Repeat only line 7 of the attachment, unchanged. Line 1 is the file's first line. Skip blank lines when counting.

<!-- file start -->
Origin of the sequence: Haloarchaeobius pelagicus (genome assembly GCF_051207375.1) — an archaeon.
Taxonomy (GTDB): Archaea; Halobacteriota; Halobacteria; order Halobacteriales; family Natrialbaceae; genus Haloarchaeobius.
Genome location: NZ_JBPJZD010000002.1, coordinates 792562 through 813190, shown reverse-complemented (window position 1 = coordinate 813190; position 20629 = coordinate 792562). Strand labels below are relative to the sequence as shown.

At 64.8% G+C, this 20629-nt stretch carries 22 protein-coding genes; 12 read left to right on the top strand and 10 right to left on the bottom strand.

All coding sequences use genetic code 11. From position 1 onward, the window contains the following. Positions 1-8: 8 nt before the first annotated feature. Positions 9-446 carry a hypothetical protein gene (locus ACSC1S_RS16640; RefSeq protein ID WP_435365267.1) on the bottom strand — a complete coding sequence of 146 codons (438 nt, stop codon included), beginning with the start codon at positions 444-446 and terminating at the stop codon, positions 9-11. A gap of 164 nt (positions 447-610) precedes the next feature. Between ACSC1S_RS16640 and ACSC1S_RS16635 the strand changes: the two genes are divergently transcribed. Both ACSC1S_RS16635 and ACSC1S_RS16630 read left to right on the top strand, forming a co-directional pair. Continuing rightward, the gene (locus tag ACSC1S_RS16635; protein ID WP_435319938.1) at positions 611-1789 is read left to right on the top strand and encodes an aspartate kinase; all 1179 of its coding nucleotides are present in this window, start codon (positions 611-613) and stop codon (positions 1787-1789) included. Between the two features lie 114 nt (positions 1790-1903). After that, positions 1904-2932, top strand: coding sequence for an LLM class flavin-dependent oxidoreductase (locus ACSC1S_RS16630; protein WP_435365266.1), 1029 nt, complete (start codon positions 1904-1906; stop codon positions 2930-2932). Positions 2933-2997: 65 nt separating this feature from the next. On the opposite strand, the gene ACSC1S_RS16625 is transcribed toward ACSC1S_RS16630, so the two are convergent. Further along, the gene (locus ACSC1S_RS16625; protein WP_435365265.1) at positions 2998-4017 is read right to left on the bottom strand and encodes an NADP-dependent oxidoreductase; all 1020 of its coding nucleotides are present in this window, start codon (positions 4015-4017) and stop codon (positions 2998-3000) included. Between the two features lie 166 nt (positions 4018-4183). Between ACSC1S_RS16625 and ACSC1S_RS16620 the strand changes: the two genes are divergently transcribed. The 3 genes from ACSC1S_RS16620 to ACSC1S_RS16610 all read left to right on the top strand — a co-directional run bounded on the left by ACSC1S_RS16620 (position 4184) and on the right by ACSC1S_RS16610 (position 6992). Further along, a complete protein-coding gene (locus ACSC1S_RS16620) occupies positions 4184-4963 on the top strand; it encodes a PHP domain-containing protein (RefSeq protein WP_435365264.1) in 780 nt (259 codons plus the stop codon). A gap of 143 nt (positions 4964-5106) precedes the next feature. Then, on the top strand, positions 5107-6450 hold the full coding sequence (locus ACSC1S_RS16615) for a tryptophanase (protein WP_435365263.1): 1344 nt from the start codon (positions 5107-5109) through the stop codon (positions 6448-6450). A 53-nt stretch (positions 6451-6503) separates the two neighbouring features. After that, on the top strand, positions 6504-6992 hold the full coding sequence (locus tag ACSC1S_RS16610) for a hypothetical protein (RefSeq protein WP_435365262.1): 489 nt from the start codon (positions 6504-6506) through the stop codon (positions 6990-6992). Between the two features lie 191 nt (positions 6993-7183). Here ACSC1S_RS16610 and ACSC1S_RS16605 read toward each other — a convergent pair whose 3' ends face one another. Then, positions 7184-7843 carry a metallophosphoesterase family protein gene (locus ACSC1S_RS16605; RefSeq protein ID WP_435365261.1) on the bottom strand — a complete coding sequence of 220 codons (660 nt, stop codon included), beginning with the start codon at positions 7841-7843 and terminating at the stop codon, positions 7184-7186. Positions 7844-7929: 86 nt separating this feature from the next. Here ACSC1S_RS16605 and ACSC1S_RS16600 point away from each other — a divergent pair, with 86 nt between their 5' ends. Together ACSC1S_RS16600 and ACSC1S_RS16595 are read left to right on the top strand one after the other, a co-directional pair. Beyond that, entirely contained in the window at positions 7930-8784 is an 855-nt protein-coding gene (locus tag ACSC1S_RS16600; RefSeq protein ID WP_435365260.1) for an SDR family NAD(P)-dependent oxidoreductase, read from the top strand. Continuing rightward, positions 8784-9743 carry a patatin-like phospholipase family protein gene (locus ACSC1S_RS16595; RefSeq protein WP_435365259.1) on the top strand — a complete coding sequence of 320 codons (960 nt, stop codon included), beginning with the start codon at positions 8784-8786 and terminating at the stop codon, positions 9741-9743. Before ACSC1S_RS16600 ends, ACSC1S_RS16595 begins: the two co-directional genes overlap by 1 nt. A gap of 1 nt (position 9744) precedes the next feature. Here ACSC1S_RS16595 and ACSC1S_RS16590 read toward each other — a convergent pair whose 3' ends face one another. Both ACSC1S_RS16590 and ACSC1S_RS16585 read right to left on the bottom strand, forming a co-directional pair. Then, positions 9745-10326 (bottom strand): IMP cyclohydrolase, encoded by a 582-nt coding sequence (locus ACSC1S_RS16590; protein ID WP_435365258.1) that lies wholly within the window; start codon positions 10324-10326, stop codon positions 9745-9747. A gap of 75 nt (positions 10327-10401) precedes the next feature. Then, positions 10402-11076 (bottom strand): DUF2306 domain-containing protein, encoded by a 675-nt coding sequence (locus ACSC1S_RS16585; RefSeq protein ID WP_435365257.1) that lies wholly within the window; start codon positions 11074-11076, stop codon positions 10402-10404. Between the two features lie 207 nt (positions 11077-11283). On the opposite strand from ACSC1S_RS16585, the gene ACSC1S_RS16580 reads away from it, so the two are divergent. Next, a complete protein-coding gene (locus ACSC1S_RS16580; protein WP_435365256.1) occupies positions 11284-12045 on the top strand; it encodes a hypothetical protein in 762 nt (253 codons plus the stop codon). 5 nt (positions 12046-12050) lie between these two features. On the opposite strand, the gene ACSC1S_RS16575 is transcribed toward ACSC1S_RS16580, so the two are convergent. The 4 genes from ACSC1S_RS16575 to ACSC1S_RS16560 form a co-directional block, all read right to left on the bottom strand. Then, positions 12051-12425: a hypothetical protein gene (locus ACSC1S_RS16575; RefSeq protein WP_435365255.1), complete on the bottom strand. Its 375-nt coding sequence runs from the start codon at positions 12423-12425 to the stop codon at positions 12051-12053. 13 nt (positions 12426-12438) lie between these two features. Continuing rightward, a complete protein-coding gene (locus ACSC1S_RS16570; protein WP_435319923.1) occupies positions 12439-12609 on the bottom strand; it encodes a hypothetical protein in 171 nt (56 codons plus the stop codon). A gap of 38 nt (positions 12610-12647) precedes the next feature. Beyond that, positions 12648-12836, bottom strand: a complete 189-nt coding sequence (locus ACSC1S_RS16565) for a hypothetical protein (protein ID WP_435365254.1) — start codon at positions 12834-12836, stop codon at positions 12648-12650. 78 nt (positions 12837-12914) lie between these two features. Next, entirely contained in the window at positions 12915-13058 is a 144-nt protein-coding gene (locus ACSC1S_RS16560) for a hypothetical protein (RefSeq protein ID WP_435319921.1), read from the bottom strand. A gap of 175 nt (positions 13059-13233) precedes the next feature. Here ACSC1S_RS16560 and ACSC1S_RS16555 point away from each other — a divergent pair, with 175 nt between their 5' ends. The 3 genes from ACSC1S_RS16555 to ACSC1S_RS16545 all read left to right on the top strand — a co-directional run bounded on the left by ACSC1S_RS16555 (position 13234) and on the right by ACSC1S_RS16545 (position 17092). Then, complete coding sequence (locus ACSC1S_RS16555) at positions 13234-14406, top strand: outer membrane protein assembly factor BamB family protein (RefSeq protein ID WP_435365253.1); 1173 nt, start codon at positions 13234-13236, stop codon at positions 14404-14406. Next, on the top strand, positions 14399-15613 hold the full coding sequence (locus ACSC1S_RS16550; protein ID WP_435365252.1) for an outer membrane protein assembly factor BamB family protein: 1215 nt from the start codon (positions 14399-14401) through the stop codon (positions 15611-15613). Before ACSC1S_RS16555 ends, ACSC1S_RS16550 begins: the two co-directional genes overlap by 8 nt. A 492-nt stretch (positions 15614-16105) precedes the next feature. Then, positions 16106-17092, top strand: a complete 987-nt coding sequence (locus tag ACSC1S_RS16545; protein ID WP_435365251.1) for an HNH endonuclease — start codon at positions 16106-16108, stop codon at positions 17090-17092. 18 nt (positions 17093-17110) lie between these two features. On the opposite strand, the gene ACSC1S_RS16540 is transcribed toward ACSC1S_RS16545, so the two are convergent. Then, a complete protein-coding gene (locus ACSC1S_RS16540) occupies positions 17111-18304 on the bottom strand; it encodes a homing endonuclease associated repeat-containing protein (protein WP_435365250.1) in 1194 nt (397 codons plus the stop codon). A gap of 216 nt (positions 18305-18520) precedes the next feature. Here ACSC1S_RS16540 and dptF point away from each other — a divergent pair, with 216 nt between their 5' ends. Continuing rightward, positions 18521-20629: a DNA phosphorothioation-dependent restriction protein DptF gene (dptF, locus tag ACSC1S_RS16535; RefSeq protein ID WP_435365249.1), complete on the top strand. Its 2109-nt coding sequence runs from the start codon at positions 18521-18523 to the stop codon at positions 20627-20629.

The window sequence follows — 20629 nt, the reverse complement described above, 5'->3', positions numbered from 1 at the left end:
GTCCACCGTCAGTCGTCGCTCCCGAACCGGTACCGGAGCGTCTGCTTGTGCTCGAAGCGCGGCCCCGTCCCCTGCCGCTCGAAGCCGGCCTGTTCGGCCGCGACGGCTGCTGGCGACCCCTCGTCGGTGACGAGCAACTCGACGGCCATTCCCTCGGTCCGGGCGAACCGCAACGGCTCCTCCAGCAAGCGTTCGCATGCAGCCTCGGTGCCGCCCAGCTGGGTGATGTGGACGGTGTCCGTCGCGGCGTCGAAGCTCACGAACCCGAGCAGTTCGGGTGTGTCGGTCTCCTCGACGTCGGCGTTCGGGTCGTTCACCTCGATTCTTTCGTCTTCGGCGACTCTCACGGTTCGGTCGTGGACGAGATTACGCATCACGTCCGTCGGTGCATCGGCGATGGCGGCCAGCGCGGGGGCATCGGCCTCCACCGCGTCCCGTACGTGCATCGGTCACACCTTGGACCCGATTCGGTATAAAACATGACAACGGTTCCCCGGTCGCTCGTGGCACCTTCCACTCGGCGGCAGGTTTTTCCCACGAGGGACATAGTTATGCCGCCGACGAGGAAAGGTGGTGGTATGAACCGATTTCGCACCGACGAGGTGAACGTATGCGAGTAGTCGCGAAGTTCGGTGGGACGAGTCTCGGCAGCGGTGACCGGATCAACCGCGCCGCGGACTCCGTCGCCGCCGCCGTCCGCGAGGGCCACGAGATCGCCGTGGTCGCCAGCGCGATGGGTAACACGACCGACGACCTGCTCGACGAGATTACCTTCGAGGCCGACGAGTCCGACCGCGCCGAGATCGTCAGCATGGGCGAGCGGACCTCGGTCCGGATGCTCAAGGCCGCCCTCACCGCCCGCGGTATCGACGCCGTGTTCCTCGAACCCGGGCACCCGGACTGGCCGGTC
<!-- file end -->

GTCCACCGTCAGTCGTCGCTCCCGAACCGGTACCGGAGCGTCTGCTTGTGCTCGAAGCGCGGCCCCGTCCCCTGCCGCTCGAAGCCGGCCTGTTCGGCCGCGACGGCTGCTGGCGACCCCTCGTCGGTGACGAGCAACTCGACGGCCATTCCCTCGGTCCGGGCGAACCGCAACGGCTCCTCCAGCAAGCGTTCGCATGCAGCCTCGGTGCCGCCCAGCTGGGTGATGTGGACGGTGTCCGTCGCGGCGTCGAAGCTCACGAACCCGAGCAGTTCGGGTGTGTCGGTCTCCTCGACGTCGGCGTTCGGGTCGTTCACCTCGATTCTTTCGTCTTCGGCGACTCTCACGGTTCGGTCGTGGACGAGATTACGCATCACGTCCGTCGGTGCATCGGCGATGGCGGCCAGCGCGGGGGCATCGGCCTCCACCGCGTCCCGTACGTGCATCGGTCACACCTTGGACCCGATTCGGTATAAAACATGACAACGGTTCCCCGGTCGCTCGTGGCACCTTCCACTCGGCGGCAGGTTTTTCCCACGAGGGACATAGTTATGCCGCCGACGAGGAAAGGTGGTGGTATGAACCGATTTCGCACCGACGAGGTGAACGTATGCGAGTAGTCGCGAAGTTCGGTGGGACGAGTCTCGGCAGCGGTGACCGGATCAACCGCGCCGCGGACTCCGTCGCCGCCGCCGTCCGCGAGGGCCACGAGATCGCCGTGGTCGCCAGCGCGATGGGTAACACGACCGACGACCTGCTCGACGAGATTACCTTCGAGGCCGACGAGTCCGACCGCGCCGAGATCGTCAGCATGGGCGAGCGGACCTCGGTCCGGATGCTCAAGGCCGCCCTCACCGCCCGCGGTATCGACGCCGTGTTCCTCGAACCCGGGCACCCGGACTGGCCGGTC